Systems Theory in Healthcare Organizations         

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Systems Theory in Healthcare Organizations        

Introduction

The world we reside in is extremely complex and made up of subsystems. These subsystems interact with each other and each has vividly coherent dynamics and defined boundaries. Ludwig von Bertalanffy developed the systems theory in 19302 with an aim of simplifying the world’s complexity and making it more comprehensible to human beings. Basically, the theory aims at explaining how things function around us. The theory views the world as constituting of smaller subsystems that humans utilize on a daily basis. For instance, a hospital is a systems that has outputs, processes, and inputs. In itself, the hospital is part of a bigger health care system. This paper aims at discussing the systems theory in a healthcare organization.

A department in a healthcare organization that uses the systems theory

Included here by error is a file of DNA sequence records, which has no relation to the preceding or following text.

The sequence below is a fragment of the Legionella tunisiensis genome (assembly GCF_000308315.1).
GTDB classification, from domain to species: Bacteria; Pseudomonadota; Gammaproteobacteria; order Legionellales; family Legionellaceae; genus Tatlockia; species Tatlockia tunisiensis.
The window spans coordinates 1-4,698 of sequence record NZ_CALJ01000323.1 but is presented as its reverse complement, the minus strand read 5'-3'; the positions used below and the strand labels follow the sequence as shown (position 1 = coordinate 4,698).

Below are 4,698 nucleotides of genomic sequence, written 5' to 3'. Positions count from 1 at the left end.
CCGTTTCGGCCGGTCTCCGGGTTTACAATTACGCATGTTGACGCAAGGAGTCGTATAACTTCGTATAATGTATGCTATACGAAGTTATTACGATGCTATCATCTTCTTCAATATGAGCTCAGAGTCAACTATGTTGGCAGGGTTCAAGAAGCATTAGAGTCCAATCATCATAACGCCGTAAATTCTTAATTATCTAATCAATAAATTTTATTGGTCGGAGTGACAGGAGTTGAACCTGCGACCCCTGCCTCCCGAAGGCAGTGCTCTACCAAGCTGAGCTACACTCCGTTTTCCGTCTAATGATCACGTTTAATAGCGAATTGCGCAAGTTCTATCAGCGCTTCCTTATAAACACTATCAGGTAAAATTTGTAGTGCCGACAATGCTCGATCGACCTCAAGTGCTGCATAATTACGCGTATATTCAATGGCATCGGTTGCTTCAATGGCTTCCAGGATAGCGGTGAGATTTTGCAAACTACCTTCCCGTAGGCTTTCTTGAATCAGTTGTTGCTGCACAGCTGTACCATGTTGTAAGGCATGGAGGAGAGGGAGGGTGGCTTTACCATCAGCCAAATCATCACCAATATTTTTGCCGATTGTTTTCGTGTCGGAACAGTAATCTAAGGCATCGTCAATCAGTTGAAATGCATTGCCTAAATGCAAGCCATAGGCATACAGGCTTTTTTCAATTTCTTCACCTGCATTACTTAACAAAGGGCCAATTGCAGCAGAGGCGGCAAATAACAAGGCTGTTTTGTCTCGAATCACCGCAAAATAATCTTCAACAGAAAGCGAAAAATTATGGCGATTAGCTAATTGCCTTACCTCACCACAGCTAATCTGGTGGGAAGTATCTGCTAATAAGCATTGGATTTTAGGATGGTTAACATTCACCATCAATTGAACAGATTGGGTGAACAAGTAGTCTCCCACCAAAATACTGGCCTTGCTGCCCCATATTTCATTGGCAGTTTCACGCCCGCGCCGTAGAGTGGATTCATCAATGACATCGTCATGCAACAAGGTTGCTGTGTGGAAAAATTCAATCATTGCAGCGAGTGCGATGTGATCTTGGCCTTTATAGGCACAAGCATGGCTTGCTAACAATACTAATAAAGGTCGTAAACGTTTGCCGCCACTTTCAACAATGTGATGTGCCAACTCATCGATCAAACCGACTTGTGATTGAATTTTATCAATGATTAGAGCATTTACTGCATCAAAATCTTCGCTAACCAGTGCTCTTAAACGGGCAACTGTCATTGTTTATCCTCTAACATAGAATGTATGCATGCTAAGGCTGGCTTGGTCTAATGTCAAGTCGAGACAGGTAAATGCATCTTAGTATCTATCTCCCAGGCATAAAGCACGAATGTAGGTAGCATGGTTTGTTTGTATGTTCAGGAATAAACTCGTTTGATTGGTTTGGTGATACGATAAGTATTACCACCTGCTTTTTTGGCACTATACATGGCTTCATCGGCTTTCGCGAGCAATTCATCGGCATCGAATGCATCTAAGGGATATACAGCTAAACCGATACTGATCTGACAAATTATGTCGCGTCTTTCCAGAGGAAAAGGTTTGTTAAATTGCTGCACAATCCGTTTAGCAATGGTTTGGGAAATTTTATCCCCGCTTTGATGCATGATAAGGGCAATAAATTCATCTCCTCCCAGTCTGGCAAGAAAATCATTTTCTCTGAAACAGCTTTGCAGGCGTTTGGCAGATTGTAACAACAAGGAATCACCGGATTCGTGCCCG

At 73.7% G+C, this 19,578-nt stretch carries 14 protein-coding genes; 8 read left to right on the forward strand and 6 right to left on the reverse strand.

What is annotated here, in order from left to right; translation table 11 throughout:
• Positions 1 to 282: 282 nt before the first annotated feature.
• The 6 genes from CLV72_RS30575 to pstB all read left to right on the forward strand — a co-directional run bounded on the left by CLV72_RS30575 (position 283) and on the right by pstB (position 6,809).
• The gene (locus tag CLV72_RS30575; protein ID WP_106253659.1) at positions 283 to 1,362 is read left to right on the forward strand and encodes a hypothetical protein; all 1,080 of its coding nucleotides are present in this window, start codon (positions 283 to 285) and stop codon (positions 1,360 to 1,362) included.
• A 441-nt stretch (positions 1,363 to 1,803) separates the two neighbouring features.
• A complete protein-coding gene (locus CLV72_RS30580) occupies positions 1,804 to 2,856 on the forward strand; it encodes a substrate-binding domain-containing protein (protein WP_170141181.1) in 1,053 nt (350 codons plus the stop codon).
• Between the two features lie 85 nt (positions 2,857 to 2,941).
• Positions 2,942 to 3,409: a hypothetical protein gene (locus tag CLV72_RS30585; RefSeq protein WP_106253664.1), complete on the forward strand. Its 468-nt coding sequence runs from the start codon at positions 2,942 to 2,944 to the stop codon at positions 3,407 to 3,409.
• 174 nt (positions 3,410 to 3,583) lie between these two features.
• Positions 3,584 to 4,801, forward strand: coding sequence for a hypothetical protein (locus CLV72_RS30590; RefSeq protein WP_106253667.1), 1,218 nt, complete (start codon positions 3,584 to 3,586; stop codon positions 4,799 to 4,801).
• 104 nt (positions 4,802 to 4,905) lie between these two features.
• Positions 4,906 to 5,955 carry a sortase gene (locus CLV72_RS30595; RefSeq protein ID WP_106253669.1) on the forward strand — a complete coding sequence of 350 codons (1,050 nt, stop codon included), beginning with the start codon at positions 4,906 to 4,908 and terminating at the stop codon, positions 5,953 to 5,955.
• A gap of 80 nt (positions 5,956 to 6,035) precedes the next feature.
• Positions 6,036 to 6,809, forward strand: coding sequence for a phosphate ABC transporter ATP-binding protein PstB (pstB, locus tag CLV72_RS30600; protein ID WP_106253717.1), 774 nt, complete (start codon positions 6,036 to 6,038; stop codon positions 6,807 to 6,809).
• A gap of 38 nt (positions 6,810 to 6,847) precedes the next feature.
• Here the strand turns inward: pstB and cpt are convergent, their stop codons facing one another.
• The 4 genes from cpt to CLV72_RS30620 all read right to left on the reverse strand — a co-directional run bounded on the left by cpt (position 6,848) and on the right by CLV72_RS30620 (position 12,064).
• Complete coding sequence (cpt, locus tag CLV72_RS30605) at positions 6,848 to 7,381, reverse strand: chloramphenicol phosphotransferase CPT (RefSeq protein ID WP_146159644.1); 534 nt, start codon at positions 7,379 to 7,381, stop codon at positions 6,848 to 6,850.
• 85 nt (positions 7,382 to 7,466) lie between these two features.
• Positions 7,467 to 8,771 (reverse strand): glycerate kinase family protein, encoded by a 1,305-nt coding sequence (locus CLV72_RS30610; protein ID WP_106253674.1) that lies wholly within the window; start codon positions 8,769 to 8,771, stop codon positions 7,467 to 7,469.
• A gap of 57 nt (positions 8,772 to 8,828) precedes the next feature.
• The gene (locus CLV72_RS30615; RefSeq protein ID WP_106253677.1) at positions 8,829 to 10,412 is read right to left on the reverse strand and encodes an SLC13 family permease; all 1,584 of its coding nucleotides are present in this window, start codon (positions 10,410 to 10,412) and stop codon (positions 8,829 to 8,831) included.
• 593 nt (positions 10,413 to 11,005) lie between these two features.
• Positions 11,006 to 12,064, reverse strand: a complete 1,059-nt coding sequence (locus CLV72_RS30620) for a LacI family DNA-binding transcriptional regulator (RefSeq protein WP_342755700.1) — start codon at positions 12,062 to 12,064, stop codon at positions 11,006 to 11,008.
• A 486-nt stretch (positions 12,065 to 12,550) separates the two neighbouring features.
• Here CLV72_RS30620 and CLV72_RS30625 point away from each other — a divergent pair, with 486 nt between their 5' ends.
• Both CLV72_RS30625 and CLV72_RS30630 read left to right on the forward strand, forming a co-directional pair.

The surgical department is a good example of the application of systems theory in healthcare organizations (Walshe & Rundall, 2001). In the department, there are bound to be activities such as physiological monitoring, patient order entry, electronic documentation, and medication administration. In the surgical department, systems theory can be used to ensure professional autonomy, promote the staff’s participation in decision making, and create supportive care environments.

In the light of this discussion, inputs comprise of the resources, energy, and raw materials that processed within the department to enable production of outputs in the department (Begun, Zimmerman & Dooley, 2003). Some of the inputs include funds, information, the efforts from nurses and physicians, the time these professionals use, energy, fuel, individual effort, time, and any other raw material.